JIS News

Prime Minister P.J. Patterson has announced that the signing of the Agreement to bring the Caribbean Single Market and Economy (CSME) into being between Jamaica, Barbados and Trinidad and Tobago as of January 2005 will take place in Bridgetown, Barbados on January 5. Mr. Patterson made the disclosure on Friday (Nov. 26) while addressing the official launch of a book entitled ‘Our Caribbean Community – An Introduction’.
Mr. Patterson said the CSME will have far-reaching implications for the region noting that the elements of the single market which are already in place have given rise to profitable trans-Caribbean businesses. “These enterprises have solidified their operational base in CARICOM as a launching pad for effective initiatives in the wider international markets and economies,” the Prime Minister said.
The CSME is designed to create a single economic space that enables the free movement of people, goods, services and capital. Jamaica, Barbados and Trinidad and Tobago have agreed to lead the CSME implementation process by completing all the required provisions as of 31st December 2004, in order to be fully CSME compliant as of January 1, 2005. The remaining CARICOM territories will complete the process by December 2005 to enable the region-wide launch of the CSME on January 1, 2006.
Prime Minister Patterson said that as the regional integration process progresses it is important for Caribbean citizens to be engaged in the discussions at every level. He said the book which is a product of the CARICOM Secretariat, can make a significant contribution to this process.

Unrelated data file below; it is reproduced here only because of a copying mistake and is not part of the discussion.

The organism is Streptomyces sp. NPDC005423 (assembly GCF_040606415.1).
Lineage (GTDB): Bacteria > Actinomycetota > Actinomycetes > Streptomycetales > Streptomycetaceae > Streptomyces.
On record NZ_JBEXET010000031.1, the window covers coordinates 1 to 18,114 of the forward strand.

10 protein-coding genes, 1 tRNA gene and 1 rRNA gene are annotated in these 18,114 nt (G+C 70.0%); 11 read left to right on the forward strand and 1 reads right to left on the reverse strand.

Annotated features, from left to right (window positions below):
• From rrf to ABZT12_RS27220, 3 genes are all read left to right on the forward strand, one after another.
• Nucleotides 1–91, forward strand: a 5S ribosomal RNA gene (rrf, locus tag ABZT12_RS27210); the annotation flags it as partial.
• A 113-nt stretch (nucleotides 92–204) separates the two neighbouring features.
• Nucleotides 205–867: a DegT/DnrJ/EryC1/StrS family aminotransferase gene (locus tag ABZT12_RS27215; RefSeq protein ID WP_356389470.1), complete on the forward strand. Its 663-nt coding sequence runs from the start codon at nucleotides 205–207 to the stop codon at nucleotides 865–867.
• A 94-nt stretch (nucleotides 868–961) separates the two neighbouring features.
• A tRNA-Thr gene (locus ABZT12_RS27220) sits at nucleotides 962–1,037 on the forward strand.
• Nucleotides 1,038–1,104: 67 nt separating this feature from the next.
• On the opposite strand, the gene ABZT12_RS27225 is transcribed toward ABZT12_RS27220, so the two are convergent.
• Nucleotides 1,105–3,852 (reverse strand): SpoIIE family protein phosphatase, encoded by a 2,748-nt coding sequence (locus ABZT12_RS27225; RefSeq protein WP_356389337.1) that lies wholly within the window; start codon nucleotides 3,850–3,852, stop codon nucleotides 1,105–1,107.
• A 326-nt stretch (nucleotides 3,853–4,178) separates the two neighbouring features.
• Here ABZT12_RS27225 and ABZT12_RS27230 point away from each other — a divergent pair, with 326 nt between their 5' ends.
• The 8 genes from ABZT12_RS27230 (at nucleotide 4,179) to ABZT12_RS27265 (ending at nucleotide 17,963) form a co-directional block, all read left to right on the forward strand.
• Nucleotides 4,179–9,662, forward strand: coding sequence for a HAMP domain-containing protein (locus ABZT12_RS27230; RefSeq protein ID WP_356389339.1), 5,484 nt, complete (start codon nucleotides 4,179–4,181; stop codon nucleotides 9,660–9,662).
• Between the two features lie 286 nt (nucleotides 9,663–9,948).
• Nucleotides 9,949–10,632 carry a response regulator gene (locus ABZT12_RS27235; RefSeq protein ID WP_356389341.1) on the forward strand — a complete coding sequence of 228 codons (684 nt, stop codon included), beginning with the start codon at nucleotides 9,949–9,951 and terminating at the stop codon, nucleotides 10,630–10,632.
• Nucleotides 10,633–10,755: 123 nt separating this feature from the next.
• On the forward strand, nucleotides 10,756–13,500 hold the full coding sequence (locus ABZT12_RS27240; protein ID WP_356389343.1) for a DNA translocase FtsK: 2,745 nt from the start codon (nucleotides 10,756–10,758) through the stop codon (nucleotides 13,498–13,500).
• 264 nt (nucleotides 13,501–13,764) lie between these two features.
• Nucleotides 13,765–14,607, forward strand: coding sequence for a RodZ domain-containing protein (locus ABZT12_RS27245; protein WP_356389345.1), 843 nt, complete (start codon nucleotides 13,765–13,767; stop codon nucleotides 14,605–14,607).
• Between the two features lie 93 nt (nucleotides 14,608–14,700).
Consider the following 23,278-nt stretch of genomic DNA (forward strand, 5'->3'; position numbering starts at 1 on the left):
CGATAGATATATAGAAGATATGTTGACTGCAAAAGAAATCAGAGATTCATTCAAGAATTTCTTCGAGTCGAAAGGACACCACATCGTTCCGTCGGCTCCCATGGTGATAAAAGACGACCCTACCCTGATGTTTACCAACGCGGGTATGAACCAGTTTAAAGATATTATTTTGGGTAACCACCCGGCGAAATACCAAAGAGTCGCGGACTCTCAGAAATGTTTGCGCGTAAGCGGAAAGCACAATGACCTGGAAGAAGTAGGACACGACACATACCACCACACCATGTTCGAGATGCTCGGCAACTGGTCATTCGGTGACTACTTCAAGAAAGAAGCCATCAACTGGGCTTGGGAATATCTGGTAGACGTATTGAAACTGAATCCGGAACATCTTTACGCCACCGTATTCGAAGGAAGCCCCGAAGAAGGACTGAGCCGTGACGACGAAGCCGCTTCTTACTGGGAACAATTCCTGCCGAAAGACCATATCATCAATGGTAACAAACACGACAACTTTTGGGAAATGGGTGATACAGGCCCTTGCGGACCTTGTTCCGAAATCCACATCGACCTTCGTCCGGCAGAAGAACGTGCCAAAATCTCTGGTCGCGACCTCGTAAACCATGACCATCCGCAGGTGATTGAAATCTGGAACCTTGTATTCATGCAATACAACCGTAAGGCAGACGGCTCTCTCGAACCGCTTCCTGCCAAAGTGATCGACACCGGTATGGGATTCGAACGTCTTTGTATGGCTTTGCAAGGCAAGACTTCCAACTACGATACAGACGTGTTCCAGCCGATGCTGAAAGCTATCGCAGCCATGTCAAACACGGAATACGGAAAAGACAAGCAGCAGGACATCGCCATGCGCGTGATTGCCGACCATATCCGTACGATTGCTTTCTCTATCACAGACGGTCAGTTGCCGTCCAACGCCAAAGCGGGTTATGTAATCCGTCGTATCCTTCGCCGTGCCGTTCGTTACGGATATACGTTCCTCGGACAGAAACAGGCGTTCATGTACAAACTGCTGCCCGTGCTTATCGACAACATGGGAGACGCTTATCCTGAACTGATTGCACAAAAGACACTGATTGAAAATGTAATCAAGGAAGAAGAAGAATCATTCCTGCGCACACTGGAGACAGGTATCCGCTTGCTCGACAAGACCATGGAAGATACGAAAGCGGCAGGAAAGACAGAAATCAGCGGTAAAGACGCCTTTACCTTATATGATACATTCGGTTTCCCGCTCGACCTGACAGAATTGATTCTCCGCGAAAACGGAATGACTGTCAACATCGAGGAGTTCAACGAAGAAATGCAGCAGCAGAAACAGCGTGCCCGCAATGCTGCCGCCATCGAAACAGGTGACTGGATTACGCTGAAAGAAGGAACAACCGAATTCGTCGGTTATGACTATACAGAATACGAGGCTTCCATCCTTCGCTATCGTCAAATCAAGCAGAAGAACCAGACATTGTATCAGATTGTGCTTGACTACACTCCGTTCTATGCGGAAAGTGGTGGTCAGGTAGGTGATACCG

“Our citizens need to understand why greater unity among ourselves is an inescapable necessity. They want to be convinced about the practical benefits to be derived from closer regional economic and social collaboration,” Mr. Patterson said.
He said the region should also provide channels for the involvement of the Caribbean Diaspora so as to enlist their abundant loyalty, goodwill and support for Caribbean development. This Mr. Patterson stated should involve attractively packaged bond issues targeting the Caribbean Diaspora. “Such capital inflows could be directed towards specific development needs in the region such as the modernizing, restructuring and strengthening of regional air transport, with the multiplier effect such a move would provide,” Mr. Patterson said.
The book which was launched at the University of the West Indies, presents the background to the Caribbean Community and explains the workings of its Pillars, Organs and Institutions. It offers suggestions on the way forward for the Community, in a manner that allows readers to make their own assessment of the worth and work of CARICOM, its viability and the logic of advancing the integration movement.

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